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NOAA P-3 Hurricane Hunter conducting science flights
for Operation IceBridge Spring 2016 Campaign

April 20, 2016 - The NOAA Hurricane Hunter "Miss Piggy" and the NASA Operation IceBridge team arrived on site at Thule Air Base, Greenland on Monday evening, and quickly departed for the first science mission of the season Tuesday morning, 19 April 2016. Using a suite of remote sensing instrumentation, the aircraft surveyed shore-fast sea ice near Eureka Fjord, Ellesmere Island, Canada. NOAA/STAR and CICS scientists are participating in the NASA Operation IceBridge Spring 2016 mission. CICS scientist Dr. Thomas Newman is participating in the field expedition to Ellesmere Island, as a guest of the Environment and Climate Change Canada (ECCC) team.


NOAA P-3 Orion Hurricane Hunter, 'Miss Piggy' NASA Operation IceBridge mission flies over Ellesmere Island, Canada CICS research scientist Thomas Newman (right) and colleague New sea ice growth within a lead in the Arctic ice pack. Sea ice floes in the Arctic Ocean, 20 April 2016 Sea ice floes and a lead, Arctic Ocean, 20 April 2016..

NOAA P-3 Orion Hurricane Hunter, "Miss Piggy", in the hanger at Thule Air Base, Greenland.
(Credit: J. Yungel/ATM Team/NASA)

NASA Operation IceBridge mission flies over Ellesmere Island, Canada on 18 April, 2016.
(Credit: J. Yungel/ATM Team/NASA)

CICS research scientist Thomas Newman (right) and colleague conduct an experiment to measure snow properties on shore-fast sea ice, Eureka, Canada, as part of the Environment and Climate Change Canada (ECCC) sea ice field survey, April 2016. (Credit: Arvids Silis, ECCC.)

New sea ice growth within a lead in the Arctic ice pack.
(Photo credit: J. Yungel/ATM Team/NASA)

Sea ice floes in the Arctic Ocean, 20 April 2016.
(Credit: J. Yungel/ATM Team/NASA)

Sea ice floes and a lead, Arctic Ocean, 20 April 2016.
(Credit: J. Yungel/ATM Team/NASA)

Map depicting the IceBridge 2016 flight plan for the April 22 underflight of Sentinel-3A; green lines = IceBridge; pink lines = Sentinel-3A. Credit: J. Sonntag/NASA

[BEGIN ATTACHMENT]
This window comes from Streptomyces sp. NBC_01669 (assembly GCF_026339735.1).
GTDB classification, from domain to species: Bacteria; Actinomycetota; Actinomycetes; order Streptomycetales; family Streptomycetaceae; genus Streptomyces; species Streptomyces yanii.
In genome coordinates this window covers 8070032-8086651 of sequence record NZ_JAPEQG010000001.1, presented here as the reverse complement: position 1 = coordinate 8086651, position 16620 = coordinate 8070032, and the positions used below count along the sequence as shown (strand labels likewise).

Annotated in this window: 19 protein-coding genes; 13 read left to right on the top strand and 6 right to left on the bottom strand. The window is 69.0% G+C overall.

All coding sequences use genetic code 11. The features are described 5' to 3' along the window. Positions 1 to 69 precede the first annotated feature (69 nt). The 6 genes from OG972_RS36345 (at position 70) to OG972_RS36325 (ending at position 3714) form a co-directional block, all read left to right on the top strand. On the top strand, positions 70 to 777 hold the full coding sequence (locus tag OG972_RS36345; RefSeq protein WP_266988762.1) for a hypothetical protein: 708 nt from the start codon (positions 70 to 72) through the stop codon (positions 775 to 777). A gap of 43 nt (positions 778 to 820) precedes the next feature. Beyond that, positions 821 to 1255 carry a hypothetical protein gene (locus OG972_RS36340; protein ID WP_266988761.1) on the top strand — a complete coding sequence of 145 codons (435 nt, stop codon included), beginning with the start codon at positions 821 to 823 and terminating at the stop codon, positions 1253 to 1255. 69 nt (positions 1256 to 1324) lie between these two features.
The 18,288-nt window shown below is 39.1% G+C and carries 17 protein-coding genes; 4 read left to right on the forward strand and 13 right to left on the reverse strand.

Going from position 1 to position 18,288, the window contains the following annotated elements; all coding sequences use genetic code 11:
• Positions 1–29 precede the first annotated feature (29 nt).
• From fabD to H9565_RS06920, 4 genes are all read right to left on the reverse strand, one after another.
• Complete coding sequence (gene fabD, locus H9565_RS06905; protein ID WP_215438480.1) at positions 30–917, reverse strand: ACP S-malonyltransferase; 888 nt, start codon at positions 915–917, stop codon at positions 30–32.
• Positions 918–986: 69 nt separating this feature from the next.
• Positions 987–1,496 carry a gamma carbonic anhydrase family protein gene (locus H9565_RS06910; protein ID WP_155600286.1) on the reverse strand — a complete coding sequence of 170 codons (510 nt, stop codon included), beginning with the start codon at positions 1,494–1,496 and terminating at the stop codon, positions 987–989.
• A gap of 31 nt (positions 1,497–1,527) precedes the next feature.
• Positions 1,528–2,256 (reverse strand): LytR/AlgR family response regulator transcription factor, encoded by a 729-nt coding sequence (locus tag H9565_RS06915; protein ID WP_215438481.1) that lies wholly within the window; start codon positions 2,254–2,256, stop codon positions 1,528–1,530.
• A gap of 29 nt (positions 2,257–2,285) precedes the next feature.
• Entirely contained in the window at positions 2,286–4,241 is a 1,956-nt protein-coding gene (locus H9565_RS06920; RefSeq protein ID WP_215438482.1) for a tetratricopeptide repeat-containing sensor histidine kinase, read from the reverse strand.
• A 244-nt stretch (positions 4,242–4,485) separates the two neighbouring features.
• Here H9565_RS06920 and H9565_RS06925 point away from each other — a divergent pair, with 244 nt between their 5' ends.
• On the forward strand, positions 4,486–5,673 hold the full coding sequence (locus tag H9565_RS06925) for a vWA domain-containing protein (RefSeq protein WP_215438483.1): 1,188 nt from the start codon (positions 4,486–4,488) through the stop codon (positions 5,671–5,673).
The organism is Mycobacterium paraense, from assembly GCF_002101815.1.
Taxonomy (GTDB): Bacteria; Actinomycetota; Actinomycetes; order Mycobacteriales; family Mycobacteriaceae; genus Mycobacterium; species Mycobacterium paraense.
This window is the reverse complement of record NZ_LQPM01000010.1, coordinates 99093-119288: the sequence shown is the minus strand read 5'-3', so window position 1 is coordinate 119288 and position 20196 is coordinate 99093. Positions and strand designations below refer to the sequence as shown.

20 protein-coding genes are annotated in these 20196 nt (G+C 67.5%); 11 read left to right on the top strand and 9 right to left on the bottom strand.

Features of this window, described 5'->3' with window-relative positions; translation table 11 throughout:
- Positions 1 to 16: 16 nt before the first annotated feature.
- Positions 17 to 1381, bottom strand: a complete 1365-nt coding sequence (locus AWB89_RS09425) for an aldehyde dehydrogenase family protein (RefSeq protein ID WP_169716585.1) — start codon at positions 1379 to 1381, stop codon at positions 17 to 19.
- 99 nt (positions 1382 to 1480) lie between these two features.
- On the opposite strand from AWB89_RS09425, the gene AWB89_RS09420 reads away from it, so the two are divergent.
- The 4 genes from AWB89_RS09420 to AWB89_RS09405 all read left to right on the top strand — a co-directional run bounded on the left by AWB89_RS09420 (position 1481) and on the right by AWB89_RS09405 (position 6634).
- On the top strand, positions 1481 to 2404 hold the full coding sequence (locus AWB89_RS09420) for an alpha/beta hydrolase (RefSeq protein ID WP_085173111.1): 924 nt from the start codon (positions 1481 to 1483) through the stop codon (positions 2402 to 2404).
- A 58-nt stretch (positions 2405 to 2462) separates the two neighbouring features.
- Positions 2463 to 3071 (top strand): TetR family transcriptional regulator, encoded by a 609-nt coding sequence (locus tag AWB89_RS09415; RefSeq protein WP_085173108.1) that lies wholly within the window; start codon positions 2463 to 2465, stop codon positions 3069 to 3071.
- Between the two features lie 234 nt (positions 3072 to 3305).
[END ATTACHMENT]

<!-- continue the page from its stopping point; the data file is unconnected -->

Map depicting the IceBridge 2016 flight plan for the April 22 underflight of Sentinel-3A; green lines = IceBridge; pink lines = Sentinel-3A. Credit: J. Sonntag/NASA
(click to enlarge)

Next the NOAA P-3 will survey the sea ice cover along a number of planned flight lines, arranged to cross the Arctic Ocean. Dr. Sinead Farrell, a member of the NASA IceBridge Science Team, has used near-real-time remote sensing data to optimize the layout and location of these airborne surveys so as to obtain measurements of sea ice floes of varying age and thickness. One flight aims to fly beneath the European Sentinel-3A satellite to obtain calibration and validation data to assess the satellite estimates of sea ice freeboard and thickness. This flight was proposed by the NOAA Sentinel-3A Validation Team, led by LSA's Dr. Eric Leuliette. On Wednesday 20 April 2016, the NOAA P-3 departed Thule Air Base for Fairbanks, Alaska, conducting a survey across the Arctic Ocean along a flight line known as the "Laxon Line". This flight is named in honor of the late Prof. Laxon, from the Centre for Polar Observation and Modelling, University College London. New data collected during the NASA Operation IceBridge campaign will allow for the continued assessment of inter-annual variability in the Arctic ice cover and the impact of climate change on the region.


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